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Where are we at right now?
Latest figures from the Office for National Statistics (ONS) show the proportion of people testing positive has increased sharply in London. Infection rates have also increased in eastern England, the East Midlands and south-east England.
The reproduction number, or R rate, of transmission across the UK has risen to between 1.1 and 1.2, a significant increase from last week’s estimate of between 0.9 and 1.
There are also reports of growing numbers of hospitals in England running out of beds and having to divert patients elsewhere.
So could the rise in cases and hospital admissions mean that the third wave has already started in the UK? Dr Naomi Forrester-Soto, a virologist at Keele University, doesn’t think so. “I would say what we’re seeing is the resurgence of the second wave,” she tells HuffPost UK.
“The second wave never really went away; cases never dropped down to the levels that we saw between the first and second wave.”
Professor Martin Michaelis, a molecular medical expert at the University of Kent, agrees. “The little dip in the [current] wave was just a result of the lockdown. After the first wave, it took a while until we had the second one because the first lockdown brought the numbers down quite considerably.
“We haven’t seen this happen this time.”
Is a third wave inevitable?
Experts have warned that the relaxation of the coronavirus rules over the Christmas period will lead to a rise in cases and risk overwhelming the health service at a time when it traditionally comes under the most pressure because of winter flu and other diseases. In the US and in Canada, the number of Covid cases experienced a significant surge in the period after Thanksgiving.
“I think we’ll probably see a spike in cases as a result of Christmas,” Forrester-Soto says. “It depends on how much mixing everybody does. If we can confine it to those bubbles and limit mixing to one or two other households, then that would limit the amount of transmission afterwards.
“The problem is that we’re reaching peak respiratory virus season, when we would expect to see everybody getting sick and sniffly and when flu and colds would normally take off,” she adds. “Coronavirus is no exception to that.”
“We’re not protecting lives, we’re just delaying the deaths.”
She worries the current tier restrictions just aren’t stringent enough considering the increased risk of respiratory virus infections that are associated with the winter months: “The only explanation I have for why cases are still increasing is that we’re reaching that peak respiratory infection window and the restrictions aren’t working as well as they should.”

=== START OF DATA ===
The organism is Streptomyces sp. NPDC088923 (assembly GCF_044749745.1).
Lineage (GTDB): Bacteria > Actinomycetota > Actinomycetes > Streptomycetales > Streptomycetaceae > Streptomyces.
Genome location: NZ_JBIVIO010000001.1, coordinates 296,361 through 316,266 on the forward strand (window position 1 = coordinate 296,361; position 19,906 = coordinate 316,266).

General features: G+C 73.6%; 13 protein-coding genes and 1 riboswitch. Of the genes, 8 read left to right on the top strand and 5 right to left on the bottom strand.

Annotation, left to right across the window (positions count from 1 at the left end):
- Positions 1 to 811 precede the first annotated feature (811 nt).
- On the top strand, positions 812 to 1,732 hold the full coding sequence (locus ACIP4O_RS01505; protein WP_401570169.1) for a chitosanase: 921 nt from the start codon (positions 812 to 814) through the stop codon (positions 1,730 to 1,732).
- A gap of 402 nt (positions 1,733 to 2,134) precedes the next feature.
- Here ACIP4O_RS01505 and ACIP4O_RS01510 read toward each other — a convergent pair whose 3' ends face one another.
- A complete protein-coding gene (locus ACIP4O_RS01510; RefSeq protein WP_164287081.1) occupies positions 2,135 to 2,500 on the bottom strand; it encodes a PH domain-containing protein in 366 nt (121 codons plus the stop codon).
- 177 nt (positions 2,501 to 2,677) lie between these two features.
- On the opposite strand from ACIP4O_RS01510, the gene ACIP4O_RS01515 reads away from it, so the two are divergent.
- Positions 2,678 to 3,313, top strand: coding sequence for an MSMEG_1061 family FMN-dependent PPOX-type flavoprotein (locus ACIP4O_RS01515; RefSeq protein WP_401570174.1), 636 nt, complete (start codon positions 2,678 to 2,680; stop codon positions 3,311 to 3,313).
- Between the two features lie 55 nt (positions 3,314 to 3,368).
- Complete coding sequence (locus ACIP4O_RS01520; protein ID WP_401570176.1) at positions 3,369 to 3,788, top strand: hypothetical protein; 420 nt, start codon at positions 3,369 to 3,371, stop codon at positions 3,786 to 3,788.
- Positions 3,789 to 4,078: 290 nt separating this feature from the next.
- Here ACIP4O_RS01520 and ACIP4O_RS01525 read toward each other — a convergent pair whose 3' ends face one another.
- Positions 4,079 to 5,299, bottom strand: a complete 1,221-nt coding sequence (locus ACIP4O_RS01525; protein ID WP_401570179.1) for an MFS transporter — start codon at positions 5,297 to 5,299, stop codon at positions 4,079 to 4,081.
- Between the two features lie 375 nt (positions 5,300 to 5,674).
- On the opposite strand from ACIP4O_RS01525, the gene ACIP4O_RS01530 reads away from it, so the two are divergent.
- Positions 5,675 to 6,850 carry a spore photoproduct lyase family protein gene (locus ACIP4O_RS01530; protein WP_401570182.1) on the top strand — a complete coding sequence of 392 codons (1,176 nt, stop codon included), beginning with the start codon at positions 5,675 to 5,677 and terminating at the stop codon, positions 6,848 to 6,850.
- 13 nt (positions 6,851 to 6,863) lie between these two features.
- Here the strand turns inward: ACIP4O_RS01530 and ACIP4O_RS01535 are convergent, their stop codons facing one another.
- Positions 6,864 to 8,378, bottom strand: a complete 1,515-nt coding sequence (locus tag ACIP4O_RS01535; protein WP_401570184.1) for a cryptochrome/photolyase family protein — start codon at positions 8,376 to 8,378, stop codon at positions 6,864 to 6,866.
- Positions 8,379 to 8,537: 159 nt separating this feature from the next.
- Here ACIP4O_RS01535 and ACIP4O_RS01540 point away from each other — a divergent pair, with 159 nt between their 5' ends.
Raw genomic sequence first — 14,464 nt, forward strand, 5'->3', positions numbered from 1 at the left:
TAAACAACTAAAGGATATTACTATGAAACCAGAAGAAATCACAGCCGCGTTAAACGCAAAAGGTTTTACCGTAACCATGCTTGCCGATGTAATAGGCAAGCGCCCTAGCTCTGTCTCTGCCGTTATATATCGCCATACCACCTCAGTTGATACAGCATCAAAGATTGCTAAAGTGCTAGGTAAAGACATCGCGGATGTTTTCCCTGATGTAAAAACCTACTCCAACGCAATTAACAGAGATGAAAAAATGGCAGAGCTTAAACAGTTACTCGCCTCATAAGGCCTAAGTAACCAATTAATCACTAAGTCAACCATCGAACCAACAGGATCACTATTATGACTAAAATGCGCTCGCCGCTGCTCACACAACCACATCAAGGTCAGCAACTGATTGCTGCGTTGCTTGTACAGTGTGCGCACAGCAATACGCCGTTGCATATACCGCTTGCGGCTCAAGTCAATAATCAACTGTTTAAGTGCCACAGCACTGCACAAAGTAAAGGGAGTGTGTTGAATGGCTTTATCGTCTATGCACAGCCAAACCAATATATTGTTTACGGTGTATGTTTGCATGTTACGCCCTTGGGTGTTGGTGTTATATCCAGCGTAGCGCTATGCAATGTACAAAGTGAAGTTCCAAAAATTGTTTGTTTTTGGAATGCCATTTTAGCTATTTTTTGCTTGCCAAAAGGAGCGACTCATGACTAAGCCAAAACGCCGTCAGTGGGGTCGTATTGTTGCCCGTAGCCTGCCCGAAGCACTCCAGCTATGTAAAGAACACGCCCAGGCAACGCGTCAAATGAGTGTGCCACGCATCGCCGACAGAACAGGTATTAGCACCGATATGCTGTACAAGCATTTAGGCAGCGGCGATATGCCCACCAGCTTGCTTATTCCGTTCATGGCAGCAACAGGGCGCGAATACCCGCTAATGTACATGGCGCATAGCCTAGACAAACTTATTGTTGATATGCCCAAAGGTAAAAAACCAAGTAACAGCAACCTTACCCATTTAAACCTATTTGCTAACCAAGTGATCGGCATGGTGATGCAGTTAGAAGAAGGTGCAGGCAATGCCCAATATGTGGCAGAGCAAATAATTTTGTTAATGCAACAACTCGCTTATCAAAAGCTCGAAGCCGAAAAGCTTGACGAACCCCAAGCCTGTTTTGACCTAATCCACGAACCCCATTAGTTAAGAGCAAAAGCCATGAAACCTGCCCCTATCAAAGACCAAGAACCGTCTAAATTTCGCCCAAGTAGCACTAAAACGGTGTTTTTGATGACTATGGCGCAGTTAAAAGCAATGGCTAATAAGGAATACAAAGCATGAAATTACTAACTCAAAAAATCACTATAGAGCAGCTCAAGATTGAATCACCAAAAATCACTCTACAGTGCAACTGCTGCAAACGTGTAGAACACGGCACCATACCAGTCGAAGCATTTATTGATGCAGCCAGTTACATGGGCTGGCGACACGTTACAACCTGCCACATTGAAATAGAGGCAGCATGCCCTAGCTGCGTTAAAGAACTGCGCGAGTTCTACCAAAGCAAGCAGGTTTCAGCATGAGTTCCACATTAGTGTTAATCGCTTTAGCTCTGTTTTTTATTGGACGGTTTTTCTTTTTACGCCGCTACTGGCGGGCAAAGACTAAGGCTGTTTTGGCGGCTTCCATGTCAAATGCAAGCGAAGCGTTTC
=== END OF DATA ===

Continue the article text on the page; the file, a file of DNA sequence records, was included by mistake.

Michaelis also believes the government’s tiered coronavirus rules aren’t doing enough to control the spread of the virus but warns against talking about the “inevitability” of a third wave. “Nothing is inevitable about this pandemic,” he says.
“We have lost almost 70,000 people but this wasn’t inevitable. There are many countries in the world such as Taiwan, Australia and Vietnam who have managed this much better, but instead what the UK is doing is these emergency lockdowns and at the same time not really suppressing the spread.
“We’re not protecting lives, we’re just delaying the deaths and distributing them over a longer period of time.”
In order to prevent a third wave, he argues the government should step up its programme of mass testing alongside mass vaccinations. “With mass testing, you can actually find the infected people and tell them to isolate themselves.”
Anyone who is exhibiting a sign of an infectious disease, regardless of whether it is one of the three main symptoms of Covid-19, should be told to self-isolate in order to limit the spread of transmission, he adds.
What impact will the vaccine have?
For now, none. “The vaccinations aren’t going to do a huge amount to prevent the rise in cases because not enough people have been vaccinated,” Forrester-Soto says.
Although it could take a long while before we see the vaccine have an impact on the number of cases, it could potentially lead to fewer hospital admissions.
“The first sign that the vaccinations are working is that hospitalisations will start going down, because the people who are most at risk of being hospitalised are the people who are going to be vaccinated first,” she continues.
“So transmissions rates could remain the same but a decline in the number of hospitalisations will indicate that we are actually protecting some of the most vulnerable people in the population.”
How would a third wave be different from the first two waves?